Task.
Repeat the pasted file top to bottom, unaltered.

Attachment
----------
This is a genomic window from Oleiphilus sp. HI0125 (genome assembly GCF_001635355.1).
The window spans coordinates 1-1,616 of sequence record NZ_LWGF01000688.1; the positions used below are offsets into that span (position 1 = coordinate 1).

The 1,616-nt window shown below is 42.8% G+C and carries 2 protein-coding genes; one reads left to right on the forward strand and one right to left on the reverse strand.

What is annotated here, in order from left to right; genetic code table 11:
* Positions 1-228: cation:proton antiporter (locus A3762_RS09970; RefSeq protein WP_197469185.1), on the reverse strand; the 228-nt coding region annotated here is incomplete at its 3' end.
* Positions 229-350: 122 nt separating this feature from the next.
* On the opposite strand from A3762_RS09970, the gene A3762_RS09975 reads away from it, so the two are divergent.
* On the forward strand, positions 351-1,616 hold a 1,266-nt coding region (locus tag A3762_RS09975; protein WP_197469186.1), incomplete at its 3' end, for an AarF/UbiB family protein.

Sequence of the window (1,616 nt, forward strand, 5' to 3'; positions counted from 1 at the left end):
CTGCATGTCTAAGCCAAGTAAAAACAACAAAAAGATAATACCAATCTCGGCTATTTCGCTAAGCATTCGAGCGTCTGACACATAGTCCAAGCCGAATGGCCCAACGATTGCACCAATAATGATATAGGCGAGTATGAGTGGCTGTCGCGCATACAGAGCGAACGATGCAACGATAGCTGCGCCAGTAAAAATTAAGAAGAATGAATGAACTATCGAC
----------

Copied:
This is a genomic window from Oleiphilus sp. HI0125 (genome assembly GCF_001635355.1).
The window spans coordinates 1-1,616 of sequence record NZ_LWGF01000688.1; the positions used below are offsets into that span (position 1 = coordinate 1).

The 1,616-nt window shown below is 42.8% G+C and carries 2 protein-coding genes; one reads left to right on the forward strand and one right to left on the reverse strand.

What is annotated here, in order from left to right; genetic code table 11:
* Positions 1-228: cation:proton antiporter (locus A3762_RS09970; RefSeq protein WP_197469185.1), on the reverse strand; the 228-nt coding region annotated here is incomplete at its 3' end.
* Positions 229-350: 122 nt separating this feature from the next.
* On the opposite strand from A3762_RS09970, the gene A3762_RS09975 reads away from it, so the two are divergent.
* On the forward strand, positions 351-1,616 hold a 1,266-nt coding region (locus tag A3762_RS09975; protein WP_197469186.1), incomplete at its 3' end, for an AarF/UbiB family protein.

Sequence of the window (1,616 nt, forward strand, 5' to 3'; positions counted from 1 at the left end):
CTGCATGTCTAAGCCAAGTAAAAACAACAAAAAGATAATACCAATCTCGGCTATTTCGCTAAGCATTCGAGCGTCTGACACATAGTCCAAGCCGAATGGCCCAACGATTGCACCAATAATGATATAGGCGAGTATGAGTGGCTGTCGCGCATACAGAGCGAACGATGCAACGATAGCTGCGCCAGTAAAAATTAAGAAGAATGAATGAACTATCGAC